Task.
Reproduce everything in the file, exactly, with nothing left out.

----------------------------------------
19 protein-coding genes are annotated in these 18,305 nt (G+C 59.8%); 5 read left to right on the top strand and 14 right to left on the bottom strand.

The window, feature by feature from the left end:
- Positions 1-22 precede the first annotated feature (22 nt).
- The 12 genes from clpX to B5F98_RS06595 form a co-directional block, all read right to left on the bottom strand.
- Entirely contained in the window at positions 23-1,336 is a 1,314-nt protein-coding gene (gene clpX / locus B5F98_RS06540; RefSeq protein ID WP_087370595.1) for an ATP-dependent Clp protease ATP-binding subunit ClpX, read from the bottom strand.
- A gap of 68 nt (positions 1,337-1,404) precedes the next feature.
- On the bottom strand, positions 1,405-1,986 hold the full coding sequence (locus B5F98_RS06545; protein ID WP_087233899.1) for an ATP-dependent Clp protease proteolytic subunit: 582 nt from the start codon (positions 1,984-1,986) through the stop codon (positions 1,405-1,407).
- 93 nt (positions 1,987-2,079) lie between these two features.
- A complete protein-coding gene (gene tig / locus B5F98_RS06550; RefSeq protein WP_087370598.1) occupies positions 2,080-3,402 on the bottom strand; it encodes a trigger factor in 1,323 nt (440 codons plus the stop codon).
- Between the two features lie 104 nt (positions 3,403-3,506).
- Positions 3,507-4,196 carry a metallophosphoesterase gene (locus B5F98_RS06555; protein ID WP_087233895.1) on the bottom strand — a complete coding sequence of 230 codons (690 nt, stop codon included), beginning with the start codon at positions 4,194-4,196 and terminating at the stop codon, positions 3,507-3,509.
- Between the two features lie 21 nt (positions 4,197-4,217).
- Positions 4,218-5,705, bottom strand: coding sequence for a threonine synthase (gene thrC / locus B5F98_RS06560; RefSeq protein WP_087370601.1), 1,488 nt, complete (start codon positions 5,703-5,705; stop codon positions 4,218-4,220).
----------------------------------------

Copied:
19 protein-coding genes are annotated in these 18,305 nt (G+C 59.8%); 5 read left to right on the top strand and 14 right to left on the bottom strand.

The window, feature by feature from the left end:
- Positions 1-22 precede the first annotated feature (22 nt).
- The 12 genes from clpX to B5F98_RS06595 form a co-directional block, all read right to left on the bottom strand.
- Entirely contained in the window at positions 23-1,336 is a 1,314-nt protein-coding gene (gene clpX / locus B5F98_RS06540; RefSeq protein ID WP_087370595.1) for an ATP-dependent Clp protease ATP-binding subunit ClpX, read from the bottom strand.
- A gap of 68 nt (positions 1,337-1,404) precedes the next feature.
- On the bottom strand, positions 1,405-1,986 hold the full coding sequence (locus B5F98_RS06545; protein ID WP_087233899.1) for an ATP-dependent Clp protease proteolytic subunit: 582 nt from the start codon (positions 1,984-1,986) through the stop codon (positions 1,405-1,407).
- 93 nt (positions 1,987-2,079) lie between these two features.
- A complete protein-coding gene (gene tig / locus B5F98_RS06550; RefSeq protein WP_087370598.1) occupies positions 2,080-3,402 on the bottom strand; it encodes a trigger factor in 1,323 nt (440 codons plus the stop codon).
- Between the two features lie 104 nt (positions 3,403-3,506).
- Positions 3,507-4,196 carry a metallophosphoesterase gene (locus B5F98_RS06555; protein ID WP_087233895.1) on the bottom strand — a complete coding sequence of 230 codons (690 nt, stop codon included), beginning with the start codon at positions 4,194-4,196 and terminating at the stop codon, positions 3,507-3,509.
- Between the two features lie 21 nt (positions 4,197-4,217).
- Positions 4,218-5,705, bottom strand: coding sequence for a threonine synthase (gene thrC / locus B5F98_RS06560; RefSeq protein WP_087370601.1), 1,488 nt, complete (start codon positions 5,703-5,705; stop codon positions 4,218-4,220).